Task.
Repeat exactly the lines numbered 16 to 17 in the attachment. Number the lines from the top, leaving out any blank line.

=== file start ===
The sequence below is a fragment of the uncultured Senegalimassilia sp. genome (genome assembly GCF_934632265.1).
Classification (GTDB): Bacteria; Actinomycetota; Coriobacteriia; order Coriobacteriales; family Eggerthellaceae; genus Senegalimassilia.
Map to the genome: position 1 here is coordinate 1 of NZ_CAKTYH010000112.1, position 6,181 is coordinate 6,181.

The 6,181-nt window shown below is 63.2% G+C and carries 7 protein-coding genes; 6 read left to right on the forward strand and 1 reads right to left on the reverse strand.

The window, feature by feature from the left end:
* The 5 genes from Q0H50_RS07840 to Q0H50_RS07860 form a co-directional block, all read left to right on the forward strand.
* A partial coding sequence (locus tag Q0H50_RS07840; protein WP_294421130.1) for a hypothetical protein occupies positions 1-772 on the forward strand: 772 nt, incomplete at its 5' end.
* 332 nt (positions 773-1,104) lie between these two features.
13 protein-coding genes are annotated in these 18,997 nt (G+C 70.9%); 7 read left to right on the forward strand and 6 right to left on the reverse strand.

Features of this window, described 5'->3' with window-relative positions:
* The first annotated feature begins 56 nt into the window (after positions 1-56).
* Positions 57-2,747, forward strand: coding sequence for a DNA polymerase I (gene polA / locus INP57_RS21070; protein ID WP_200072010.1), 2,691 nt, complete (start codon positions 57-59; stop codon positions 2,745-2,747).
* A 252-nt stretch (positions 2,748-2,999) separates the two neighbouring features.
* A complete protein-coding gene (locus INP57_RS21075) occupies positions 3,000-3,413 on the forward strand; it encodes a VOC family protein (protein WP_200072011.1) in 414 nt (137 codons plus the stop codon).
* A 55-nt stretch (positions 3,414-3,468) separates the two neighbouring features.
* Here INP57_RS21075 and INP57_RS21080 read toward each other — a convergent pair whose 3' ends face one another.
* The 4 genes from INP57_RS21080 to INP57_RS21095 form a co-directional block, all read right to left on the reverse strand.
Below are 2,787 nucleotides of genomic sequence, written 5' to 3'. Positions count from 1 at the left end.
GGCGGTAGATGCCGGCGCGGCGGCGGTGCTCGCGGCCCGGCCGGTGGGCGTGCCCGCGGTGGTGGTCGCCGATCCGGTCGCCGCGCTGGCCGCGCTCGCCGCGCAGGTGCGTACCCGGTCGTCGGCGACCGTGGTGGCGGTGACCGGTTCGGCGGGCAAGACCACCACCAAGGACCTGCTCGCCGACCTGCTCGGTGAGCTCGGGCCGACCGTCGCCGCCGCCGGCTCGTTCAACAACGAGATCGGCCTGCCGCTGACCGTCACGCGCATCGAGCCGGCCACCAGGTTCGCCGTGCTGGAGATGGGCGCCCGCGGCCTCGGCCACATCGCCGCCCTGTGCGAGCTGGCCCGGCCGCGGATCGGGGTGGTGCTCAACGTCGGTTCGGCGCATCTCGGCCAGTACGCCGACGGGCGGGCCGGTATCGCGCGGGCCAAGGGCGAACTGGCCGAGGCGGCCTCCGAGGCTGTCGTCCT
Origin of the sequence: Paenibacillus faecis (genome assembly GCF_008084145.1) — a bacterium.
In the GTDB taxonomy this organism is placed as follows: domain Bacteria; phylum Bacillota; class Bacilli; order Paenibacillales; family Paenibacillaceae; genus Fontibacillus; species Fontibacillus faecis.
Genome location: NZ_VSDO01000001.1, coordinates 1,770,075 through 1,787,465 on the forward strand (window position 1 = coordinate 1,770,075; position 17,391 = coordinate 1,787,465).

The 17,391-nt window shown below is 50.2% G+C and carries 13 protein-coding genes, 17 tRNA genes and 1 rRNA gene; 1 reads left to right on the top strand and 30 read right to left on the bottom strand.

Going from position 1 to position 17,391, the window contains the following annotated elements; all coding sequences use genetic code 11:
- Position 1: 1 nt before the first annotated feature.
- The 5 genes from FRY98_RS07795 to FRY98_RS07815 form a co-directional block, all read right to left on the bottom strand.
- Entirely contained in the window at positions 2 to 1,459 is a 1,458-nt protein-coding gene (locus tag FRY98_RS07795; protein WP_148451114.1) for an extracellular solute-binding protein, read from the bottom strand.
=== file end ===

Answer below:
* Here INP57_RS21075 and INP57_RS21080 read toward each other — a convergent pair whose 3' ends face one another.
* The 4 genes from INP57_RS21080 to INP57_RS21095 form a co-directional block, all read right to left on the reverse strand.